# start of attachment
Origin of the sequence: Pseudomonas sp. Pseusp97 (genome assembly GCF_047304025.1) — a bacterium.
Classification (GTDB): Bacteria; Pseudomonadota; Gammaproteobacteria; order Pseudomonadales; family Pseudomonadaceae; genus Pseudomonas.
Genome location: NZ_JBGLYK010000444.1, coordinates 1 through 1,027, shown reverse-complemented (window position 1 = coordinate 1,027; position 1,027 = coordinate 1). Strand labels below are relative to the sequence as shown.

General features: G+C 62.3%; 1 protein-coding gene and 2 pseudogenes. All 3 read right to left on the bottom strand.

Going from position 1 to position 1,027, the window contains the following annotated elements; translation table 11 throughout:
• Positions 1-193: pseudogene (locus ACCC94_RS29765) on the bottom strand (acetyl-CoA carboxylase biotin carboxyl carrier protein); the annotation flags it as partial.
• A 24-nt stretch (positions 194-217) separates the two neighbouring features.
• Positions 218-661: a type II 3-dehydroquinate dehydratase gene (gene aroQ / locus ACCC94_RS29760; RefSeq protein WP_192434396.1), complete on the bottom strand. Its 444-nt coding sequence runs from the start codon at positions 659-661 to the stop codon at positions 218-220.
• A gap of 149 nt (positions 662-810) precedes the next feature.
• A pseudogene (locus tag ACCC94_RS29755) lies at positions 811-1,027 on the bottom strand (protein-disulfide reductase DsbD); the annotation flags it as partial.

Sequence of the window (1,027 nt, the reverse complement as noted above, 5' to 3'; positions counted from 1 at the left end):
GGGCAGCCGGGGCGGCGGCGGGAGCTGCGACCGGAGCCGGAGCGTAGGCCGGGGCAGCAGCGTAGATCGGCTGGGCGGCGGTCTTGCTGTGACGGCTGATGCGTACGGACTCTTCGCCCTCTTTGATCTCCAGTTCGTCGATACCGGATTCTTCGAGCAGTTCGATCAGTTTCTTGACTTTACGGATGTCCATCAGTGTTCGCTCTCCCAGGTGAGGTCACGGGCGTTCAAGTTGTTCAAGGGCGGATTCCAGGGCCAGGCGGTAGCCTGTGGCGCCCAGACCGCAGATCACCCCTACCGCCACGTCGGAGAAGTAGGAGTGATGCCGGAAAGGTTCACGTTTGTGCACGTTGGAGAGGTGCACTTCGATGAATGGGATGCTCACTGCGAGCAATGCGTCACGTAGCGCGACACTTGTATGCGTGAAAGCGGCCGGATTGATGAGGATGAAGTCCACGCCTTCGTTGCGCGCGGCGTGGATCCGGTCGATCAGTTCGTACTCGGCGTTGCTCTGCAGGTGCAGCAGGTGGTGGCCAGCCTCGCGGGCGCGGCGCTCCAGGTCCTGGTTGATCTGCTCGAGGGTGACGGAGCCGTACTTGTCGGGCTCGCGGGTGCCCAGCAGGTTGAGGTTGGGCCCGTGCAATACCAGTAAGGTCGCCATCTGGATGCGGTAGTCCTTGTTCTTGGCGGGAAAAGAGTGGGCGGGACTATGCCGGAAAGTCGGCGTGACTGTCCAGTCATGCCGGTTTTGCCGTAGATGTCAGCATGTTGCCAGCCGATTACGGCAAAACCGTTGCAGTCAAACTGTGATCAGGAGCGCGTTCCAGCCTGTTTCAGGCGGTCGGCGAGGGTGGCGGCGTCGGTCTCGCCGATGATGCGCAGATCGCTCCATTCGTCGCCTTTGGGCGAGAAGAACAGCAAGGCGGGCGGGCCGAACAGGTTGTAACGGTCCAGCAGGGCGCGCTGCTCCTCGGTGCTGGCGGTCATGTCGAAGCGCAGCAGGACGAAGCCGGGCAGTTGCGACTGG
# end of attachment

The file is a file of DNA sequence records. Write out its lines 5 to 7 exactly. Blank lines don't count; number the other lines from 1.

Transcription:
Going from position 1 to position 1,027, the window contains the following annotated elements; translation table 11 throughout:
• Positions 1-193: pseudogene (locus ACCC94_RS29765) on the bottom strand (acetyl-CoA carboxylase biotin carboxyl carrier protein); the annotation flags it as partial.
• A 24-nt stretch (positions 194-217) separates the two neighbouring features.